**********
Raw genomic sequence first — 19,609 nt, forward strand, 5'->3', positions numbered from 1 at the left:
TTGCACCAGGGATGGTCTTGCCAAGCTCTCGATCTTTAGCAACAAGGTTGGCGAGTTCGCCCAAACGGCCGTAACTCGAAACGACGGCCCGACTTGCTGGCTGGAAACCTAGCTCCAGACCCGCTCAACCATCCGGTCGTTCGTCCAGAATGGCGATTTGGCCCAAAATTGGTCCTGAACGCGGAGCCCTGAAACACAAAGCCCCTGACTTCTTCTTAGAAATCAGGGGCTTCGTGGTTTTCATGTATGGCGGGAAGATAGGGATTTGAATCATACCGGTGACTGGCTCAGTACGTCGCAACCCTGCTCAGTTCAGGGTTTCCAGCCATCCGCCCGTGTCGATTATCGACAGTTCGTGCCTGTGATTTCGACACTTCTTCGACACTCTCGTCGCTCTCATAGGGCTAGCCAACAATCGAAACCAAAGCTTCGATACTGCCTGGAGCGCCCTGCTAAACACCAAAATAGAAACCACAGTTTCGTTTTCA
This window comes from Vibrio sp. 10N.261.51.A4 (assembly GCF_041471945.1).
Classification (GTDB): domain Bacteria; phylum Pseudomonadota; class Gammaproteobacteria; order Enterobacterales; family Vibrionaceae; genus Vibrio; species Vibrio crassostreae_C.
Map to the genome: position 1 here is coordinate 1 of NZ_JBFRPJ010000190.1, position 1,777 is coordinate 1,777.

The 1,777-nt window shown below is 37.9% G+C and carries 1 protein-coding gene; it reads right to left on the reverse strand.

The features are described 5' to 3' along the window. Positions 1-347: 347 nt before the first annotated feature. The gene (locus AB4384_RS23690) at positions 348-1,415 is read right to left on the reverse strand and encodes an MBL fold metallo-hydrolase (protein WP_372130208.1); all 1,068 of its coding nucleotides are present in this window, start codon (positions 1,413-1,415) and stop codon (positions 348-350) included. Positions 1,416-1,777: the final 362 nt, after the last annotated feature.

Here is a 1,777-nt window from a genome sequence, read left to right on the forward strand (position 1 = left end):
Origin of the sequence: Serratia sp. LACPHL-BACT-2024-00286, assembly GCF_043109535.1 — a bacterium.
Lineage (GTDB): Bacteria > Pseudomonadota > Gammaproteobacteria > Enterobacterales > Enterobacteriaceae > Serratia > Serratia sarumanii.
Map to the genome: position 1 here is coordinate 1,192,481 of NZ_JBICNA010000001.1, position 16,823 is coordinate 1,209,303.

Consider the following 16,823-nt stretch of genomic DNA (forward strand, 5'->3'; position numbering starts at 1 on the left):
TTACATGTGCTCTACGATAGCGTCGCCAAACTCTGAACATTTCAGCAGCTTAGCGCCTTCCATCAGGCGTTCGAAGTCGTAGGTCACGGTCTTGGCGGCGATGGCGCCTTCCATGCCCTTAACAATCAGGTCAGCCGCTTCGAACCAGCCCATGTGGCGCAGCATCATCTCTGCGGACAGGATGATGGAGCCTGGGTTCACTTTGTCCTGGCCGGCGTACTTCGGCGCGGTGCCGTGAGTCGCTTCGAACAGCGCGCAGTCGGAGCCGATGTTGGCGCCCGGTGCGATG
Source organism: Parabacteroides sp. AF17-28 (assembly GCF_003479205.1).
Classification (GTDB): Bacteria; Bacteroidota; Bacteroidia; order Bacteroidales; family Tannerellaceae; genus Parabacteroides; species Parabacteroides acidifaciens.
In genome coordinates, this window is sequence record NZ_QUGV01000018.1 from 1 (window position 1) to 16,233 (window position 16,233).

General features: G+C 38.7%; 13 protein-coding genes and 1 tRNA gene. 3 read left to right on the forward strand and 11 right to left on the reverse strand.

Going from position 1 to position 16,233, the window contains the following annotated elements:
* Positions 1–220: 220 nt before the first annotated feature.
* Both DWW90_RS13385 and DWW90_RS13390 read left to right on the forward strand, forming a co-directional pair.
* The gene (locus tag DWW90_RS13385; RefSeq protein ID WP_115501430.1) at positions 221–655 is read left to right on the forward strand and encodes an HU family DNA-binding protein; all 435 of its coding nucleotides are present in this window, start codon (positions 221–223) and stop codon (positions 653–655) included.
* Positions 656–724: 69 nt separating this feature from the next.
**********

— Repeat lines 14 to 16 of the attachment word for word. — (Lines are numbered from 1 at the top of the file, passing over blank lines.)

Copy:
Source organism: Parabacteroides sp. AF17-28 (assembly GCF_003479205.1).
Classification (GTDB): Bacteria; Bacteroidota; Bacteroidia; order Bacteroidales; family Tannerellaceae; genus Parabacteroides; species Parabacteroides acidifaciens.
In genome coordinates, this window is sequence record NZ_QUGV01000018.1 from 1 (window position 1) to 16,233 (window position 16,233).